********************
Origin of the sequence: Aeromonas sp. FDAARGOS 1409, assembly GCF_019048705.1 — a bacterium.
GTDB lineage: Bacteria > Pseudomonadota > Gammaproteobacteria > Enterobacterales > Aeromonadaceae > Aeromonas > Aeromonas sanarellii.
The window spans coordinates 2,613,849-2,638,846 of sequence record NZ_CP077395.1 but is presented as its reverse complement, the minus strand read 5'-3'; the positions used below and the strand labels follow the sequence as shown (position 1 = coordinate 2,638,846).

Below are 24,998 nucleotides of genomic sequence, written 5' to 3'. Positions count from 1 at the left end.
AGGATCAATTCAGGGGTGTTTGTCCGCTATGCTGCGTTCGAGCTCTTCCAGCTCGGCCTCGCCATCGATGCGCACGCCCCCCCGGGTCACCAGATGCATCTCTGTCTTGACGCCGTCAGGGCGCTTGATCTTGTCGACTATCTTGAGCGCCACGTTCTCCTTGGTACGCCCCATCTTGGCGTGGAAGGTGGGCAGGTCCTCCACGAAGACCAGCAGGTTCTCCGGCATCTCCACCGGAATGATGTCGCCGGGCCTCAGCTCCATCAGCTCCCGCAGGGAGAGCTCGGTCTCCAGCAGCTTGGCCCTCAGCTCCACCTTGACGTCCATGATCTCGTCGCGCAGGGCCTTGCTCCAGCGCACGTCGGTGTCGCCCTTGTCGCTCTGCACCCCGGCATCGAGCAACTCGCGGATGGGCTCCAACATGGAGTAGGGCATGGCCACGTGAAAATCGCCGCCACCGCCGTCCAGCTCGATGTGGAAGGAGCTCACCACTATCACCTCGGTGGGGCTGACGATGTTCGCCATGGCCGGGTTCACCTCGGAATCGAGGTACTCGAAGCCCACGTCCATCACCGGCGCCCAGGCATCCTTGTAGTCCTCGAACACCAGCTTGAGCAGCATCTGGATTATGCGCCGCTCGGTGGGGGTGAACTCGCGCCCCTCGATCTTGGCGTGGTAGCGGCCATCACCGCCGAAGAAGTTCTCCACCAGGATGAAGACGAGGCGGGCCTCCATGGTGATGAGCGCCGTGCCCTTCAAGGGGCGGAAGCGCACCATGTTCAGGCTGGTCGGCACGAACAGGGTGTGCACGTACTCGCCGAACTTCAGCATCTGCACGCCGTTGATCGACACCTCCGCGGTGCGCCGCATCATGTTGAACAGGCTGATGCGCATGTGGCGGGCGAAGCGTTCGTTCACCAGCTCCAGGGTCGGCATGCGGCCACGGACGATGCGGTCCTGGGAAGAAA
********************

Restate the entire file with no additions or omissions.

Origin of the sequence: Aeromonas sp. FDAARGOS 1409, assembly GCF_019048705.1 — a bacterium.
GTDB lineage: Bacteria > Pseudomonadota > Gammaproteobacteria > Enterobacterales > Aeromonadaceae > Aeromonas > Aeromonas sanarellii.
The window spans coordinates 2,613,849-2,638,846 of sequence record NZ_CP077395.1 but is presented as its reverse complement, the minus strand read 5'-3'; the positions used below and the strand labels follow the sequence as shown (position 1 = coordinate 2,638,846).

Below are 24,998 nucleotides of genomic sequence, written 5' to 3'. Positions count from 1 at the left end.
AGGATCAATTCAGGGGTGTTTGTCCGCTATGCTGCGTTCGAGCTCTTCCAGCTCGGCCTCGCCATCGATGCGCACGCCCCCCCGGGTCACCAGATGCATCTCTGTCTTGACGCCGTCAGGGCGCTTGATCTTGTCGACTATCTTGAGCGCCACGTTCTCCTTGGTACGCCCCATCTTGGCGTGGAAGGTGGGCAGGTCCTCCACGAAGACCAGCAGGTTCTCCGGCATCTCCACCGGAATGATGTCGCCGGGCCTCAGCTCCATCAGCTCCCGCAGGGAGAGCTCGGTCTCCAGCAGCTTGGCCCTCAGCTCCACCTTGACGTCCATGATCTCGTCGCGCAGGGCCTTGCTCCAGCGCACGTCGGTGTCGCCCTTGTCGCTCTGCACCCCGGCATCGAGCAACTCGCGGATGGGCTCCAACATGGAGTAGGGCATGGCCACGTGAAAATCGCCGCCACCGCCGTCCAGCTCGATGTGGAAGGAGCTCACCACTATCACCTCGGTGGGGCTGACGATGTTCGCCATGGCCGGGTTCACCTCGGAATCGAGGTACTCGAAGCCCACGTCCATCACCGGCGCCCAGGCATCCTTGTAGTCCTCGAACACCAGCTTGAGCAGCATCTGGATTATGCGCCGCTCGGTGGGGGTGAACTCGCGCCCCTCGATCTTGGCGTGGTAGCGGCCATCACCGCCGAAGAAGTTCTCCACCAGGATGAAGACGAGGCGGGCCTCCATGGTGATGAGCGCCGTGCCCTTCAAGGGGCGGAAGCGCACCATGTTCAGGCTGGTCGGCACGAACAGGGTGTGCACGTACTCGCCGAACTTCAGCATCTGCACGCCGTTGATCGACACCTCCGCGGTGCGCCGCATCATGTTGAACAGGCTGATGCGCATGTGGCGGGCGAAGCGTTCGTTCACCAGCTCCAGGGTCGGCATGCGGCCACGGACGATGCGGTCCTGGGAAGAAA